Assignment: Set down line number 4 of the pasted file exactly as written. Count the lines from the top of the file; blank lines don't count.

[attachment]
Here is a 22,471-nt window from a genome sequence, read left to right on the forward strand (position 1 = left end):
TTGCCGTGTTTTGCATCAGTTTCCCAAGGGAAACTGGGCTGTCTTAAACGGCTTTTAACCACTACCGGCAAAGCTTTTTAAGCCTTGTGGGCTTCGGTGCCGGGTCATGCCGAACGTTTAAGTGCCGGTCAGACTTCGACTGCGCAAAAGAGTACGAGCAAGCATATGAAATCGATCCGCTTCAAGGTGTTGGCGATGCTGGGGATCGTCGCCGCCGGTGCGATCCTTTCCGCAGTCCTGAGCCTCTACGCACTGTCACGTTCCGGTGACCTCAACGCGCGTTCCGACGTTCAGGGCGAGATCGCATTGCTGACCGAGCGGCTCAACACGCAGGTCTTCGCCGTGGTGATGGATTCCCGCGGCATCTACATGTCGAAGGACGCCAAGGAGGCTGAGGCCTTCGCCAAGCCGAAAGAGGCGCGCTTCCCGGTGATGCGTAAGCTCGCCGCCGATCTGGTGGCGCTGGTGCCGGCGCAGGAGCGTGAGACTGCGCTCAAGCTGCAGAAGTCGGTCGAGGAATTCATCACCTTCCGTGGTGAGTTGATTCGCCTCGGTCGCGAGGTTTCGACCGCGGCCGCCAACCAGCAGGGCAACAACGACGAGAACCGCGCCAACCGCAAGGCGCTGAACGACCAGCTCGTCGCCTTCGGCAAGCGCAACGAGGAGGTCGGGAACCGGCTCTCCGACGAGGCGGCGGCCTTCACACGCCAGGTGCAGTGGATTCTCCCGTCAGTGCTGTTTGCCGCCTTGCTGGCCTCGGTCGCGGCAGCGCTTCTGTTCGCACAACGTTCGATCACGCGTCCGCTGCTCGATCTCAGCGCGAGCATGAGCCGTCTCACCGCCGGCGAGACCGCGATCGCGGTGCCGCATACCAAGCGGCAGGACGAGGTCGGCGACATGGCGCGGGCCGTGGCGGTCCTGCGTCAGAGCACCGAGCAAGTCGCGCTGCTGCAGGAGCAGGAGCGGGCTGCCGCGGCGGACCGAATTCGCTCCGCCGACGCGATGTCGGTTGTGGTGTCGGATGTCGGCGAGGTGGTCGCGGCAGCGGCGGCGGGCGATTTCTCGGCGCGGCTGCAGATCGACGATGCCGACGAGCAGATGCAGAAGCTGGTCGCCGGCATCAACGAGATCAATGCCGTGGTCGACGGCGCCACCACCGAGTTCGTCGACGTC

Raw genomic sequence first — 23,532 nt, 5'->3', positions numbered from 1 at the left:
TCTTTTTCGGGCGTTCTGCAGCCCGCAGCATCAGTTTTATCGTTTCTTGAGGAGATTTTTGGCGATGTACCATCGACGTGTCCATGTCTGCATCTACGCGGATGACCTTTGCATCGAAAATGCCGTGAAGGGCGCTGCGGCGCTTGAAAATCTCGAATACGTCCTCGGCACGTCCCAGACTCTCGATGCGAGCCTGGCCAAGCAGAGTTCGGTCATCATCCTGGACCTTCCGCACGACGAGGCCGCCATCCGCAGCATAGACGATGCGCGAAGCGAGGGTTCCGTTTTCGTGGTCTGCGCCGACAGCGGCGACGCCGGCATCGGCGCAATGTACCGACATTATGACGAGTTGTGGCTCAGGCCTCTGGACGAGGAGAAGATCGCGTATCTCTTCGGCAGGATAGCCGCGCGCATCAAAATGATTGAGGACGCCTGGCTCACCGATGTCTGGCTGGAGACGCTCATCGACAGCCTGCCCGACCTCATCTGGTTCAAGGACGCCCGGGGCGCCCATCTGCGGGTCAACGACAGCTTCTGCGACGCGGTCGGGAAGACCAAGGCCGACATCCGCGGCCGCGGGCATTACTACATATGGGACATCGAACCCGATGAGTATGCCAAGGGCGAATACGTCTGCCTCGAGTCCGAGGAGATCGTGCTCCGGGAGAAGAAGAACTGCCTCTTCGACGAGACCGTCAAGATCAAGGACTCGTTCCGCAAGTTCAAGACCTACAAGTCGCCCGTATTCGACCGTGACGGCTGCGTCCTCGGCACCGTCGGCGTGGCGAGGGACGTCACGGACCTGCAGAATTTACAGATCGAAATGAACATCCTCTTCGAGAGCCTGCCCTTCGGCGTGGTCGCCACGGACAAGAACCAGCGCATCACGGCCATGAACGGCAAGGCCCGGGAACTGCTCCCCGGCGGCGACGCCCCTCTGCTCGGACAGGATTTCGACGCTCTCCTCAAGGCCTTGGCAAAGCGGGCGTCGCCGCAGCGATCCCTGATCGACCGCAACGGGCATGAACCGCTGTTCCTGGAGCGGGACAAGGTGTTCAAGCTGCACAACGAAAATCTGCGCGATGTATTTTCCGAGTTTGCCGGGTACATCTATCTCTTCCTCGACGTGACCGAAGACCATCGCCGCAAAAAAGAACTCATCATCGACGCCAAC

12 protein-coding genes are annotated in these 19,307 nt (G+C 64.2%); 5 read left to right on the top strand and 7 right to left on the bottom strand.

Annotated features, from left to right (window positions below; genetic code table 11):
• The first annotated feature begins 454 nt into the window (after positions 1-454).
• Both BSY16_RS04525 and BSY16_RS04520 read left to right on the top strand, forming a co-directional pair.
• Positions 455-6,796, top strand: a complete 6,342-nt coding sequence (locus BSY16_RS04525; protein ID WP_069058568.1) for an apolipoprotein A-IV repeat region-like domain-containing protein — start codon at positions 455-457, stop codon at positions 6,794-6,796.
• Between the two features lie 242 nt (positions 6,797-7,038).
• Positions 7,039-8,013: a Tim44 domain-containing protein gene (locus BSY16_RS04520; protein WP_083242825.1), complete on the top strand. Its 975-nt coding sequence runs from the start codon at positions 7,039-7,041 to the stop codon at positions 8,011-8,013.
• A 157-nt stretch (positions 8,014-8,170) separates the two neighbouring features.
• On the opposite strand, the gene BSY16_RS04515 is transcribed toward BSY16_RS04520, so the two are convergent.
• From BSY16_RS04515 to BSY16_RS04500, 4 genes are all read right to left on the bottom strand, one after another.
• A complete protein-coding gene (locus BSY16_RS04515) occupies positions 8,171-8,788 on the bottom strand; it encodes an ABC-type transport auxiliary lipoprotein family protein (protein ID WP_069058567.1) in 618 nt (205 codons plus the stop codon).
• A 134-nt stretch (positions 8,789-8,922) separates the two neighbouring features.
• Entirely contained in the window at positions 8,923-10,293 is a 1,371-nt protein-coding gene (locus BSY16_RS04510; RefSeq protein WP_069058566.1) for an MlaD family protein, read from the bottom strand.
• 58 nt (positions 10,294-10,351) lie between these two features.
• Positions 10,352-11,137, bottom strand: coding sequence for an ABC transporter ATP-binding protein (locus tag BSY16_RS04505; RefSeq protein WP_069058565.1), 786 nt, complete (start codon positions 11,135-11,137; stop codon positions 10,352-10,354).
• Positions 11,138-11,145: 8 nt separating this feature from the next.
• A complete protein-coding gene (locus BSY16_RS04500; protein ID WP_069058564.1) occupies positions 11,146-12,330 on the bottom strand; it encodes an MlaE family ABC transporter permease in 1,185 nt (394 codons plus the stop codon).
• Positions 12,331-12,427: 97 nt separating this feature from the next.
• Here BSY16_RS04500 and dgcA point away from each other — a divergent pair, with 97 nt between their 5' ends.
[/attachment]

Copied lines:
TCTTTTTCGGGCGTTCTGCAGCCCGCAGCATCAGTTTTATCGTTTCTTGAGGAGATTTTTGGCGATGTACCATCGACGTGTCCATGTCTGCATCTACGCGGATGACCTTTGCATCGAAAATGCCGTGAAGGGCGCTGCGGCGCTTGAAAATCTCGAATACGTCCTCGGCACGTCCCAGACTCTCGATGCGAGCCTGGCCAAGCAGAGTTCGGTCATCATCCTGGACCTTCCGCACGACGAGGCCGCCATCCGCAGCATAGACGATGCGCGAAGCGAGGGTTCCGTTTTCGTGGTCTGCGCCGACAGCGGCGACGCCGGCATCGGCGCAATGTACCGACATTATGACGAGTTGTGGCTCAGGCCTCTGGACGAGGAGAAGATCGCGTATCTCTTCGGCAGGATAGCCGCGCGCATCAAAATGATTGAGGACGCCTGGCTCACCGATGTCTGGCTGGAGACGCTCATCGACAGCCTGCCCGACCTCATCTGGTTCAAGGACGCCCGGGGCGCCCATCTGCGGGTCAACGACAGCTTCTGCGACGCGGTCGGGAAGACCAAGGCCGACATCCGCGGCCGCGGGCATTACTACATATGGGACATCGAACCCGATGAGTATGCCAAGGGCGAATACGTCTGCCTCGAGTCCGAGGAGATCGTGCTCCGGGAGAAGAAGAACTGCCTCTTCGACGAGACCGTCAAGATCAAGGACTCGTTCCGCAAGTTCAAGACCTACAAGTCGCCCGTATTCGACCGTGACGGCTGCGTCCTCGGCACCGTCGGCGTGGCGAGGGACGTCACGGACCTGCAGAATTTACAGATCGAAATGAACATCCTCTTCGAGAGCCTGCCCTTCGGCGTGGTCGCCACGGACAAGAACCAGCGCATCACGGCCATGAACGGCAAGGCCCGGGAACTGCTCCCCGGCGGCGACGCCCCTCTGCTCGGACAGGATTTCGACGCTCTCCTCAAGGCCTTGGCAAAGCGGGCGTCGCCGCAGCGATCCCTGATCGACCGCAACGGGCATGAACCGCTGTTCCTGGAGCGGGACAAGGTGTTCAAGCTGCACAACGAAAATCTGCGCGATGTATTTTCCGAGTTTGCCGGGTACATCTATCTCTTCCTCGACGTGACCGAAGACCATCGCCGCAAAAAAGAACTCATCATCGACGCCAAC